September 3, 2020
Evidence Management: How Temperature Fluctuations Affect Your Forensic Laboratory
It’s a common enough B-movie trope to see a piece of lab equipment fail and disaster to result. Of course, in a film the equipment fails in a spectacular fashion after being struck by lightning or perhaps random acid drips on it from above. In the real world, equipment is far better shielded, unfortunately, it also falls prey to much subtler failures.
Nothing has to go spectacularly wrong for a problem to occur. Small variations in temperature fluctuations, humidity, pressure, and other storage hazards can negatively impact samples and resulting tests.
Proper storage protocols ensure the quality and viability of stored samples. This is important to ensure the accuracy of tests and the longevity of specimens. In the world of forensics, it also maintains the chain of custody crucial to protect evidentiary procedures.
Without robust sensors and alarms, this chain of custody faces blind alleys.
Temperature fluctuations are both a problem unto themselves and a result of other containment issues.
Few variables can change in a system without affecting others. In the case of temperature, this can impact air pressure, humidity, create condensate, and accelerate or decelerate growth.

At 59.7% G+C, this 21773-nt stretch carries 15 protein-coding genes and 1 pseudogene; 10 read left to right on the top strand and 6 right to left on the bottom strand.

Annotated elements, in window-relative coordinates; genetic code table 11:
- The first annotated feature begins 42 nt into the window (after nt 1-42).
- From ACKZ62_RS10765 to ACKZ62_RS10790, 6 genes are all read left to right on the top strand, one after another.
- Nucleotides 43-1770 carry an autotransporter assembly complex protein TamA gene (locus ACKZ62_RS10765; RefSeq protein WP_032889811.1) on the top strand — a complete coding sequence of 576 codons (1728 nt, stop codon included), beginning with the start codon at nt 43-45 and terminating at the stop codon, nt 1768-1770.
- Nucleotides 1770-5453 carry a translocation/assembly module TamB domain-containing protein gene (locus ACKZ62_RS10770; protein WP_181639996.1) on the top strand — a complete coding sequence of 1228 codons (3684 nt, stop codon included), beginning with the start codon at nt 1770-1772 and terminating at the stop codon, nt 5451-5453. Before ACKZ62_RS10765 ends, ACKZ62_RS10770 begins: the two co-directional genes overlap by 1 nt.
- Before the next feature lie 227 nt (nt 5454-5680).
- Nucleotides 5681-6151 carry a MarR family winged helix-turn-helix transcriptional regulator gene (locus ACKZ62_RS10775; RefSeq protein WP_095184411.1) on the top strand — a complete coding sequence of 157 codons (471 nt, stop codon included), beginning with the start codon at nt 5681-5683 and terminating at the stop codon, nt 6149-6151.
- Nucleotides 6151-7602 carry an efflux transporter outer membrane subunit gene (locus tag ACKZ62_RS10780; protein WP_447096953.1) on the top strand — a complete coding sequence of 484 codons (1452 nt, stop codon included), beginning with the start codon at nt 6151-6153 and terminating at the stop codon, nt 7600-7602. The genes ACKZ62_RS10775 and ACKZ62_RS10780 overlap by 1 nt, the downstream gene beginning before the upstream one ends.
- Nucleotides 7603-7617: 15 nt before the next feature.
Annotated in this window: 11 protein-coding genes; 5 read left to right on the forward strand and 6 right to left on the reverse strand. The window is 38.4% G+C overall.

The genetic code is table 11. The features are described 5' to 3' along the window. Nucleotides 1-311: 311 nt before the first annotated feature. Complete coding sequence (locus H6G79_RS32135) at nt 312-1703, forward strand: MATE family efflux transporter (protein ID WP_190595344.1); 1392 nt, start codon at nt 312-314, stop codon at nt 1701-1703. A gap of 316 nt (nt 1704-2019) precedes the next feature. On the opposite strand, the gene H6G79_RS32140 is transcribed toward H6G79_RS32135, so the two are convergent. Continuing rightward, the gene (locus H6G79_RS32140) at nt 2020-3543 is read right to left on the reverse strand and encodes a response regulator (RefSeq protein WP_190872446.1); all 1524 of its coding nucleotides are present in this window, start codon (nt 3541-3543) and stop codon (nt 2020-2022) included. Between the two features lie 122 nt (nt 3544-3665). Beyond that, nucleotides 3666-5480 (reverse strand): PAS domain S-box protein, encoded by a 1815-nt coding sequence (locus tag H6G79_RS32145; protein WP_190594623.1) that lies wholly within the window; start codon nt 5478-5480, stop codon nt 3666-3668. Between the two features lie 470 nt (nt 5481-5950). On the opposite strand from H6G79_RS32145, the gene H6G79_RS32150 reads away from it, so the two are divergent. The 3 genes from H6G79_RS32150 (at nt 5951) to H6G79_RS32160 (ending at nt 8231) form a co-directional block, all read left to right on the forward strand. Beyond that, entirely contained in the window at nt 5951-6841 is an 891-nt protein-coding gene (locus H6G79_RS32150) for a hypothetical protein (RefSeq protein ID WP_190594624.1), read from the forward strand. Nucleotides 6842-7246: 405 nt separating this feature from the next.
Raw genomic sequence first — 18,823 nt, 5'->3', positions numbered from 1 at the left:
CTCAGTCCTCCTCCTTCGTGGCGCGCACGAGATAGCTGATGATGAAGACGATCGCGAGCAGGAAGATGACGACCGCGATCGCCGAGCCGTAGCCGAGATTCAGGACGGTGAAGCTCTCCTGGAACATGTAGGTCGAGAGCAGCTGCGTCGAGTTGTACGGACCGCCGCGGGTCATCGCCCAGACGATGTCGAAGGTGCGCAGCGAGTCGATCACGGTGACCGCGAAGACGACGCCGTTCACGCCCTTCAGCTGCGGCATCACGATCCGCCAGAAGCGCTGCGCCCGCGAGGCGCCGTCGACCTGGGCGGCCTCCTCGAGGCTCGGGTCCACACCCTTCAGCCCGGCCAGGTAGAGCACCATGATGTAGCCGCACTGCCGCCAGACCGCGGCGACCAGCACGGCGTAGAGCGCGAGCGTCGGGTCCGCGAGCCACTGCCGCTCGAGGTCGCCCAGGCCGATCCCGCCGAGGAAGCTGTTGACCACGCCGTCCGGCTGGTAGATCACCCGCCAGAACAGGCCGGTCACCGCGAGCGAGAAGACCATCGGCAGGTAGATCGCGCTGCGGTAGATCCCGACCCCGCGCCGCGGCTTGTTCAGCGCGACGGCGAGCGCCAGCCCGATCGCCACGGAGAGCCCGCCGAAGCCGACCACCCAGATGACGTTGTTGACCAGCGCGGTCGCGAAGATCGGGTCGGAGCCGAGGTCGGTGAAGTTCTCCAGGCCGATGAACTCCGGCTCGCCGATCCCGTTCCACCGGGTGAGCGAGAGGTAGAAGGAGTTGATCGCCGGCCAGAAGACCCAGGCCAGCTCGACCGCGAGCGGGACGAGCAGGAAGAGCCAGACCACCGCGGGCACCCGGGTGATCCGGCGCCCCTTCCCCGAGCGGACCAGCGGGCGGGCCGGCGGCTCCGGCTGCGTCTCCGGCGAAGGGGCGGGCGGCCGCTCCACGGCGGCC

The physical aspects of a sample may be irrevocably changed or damaged by even a small temperature change. Worse, not being aware that a sample was contaminated in such a fashion leaves room for doubt and drives errors in ongoing tests.
Condensates provide a sometimes clear sign of temperature instability. They are both a marker of the problem and a result of the issue at the same time. Moisture is present in many samples and many storage media. As this moisture transfers forms and spread, it represents a threat to stored samples.
Condensate by itself is not a sure sign of temperature issues. It could be a problem with initial preparation or improper transfer. A water leak transmitter in a storage unit shows that accumulation occurs, but doesn’t always provide enough data as to why.
Overlapping sensors offer a more comprehensive net to track problems. Alarms and alerts that indicate a change provide real-time ability to intervene before a fluctuation causes lasting damage.
Metabolism is its own form of energy. When dealing with still living biological samples, temperature fluctuations that result in enhanced growth can further enhance temperatures.
While this is negligible in short-storage samples, for long-term storage this can lead to a much wider variation in temperatures.
Of course, a rise in temperature from metabolic incubation also creates changes in pressure and density. These are less traceable within individual sample containment. The danger here is about samples leaking or splitting more than creating fluctuations for nearby samples or storage units in general.
The external conditions of a laboratory room affect the internal conditions of a storage unit. It’s not enough to have monitors for the storage unit if the conditions of the surrounding space remain unknown.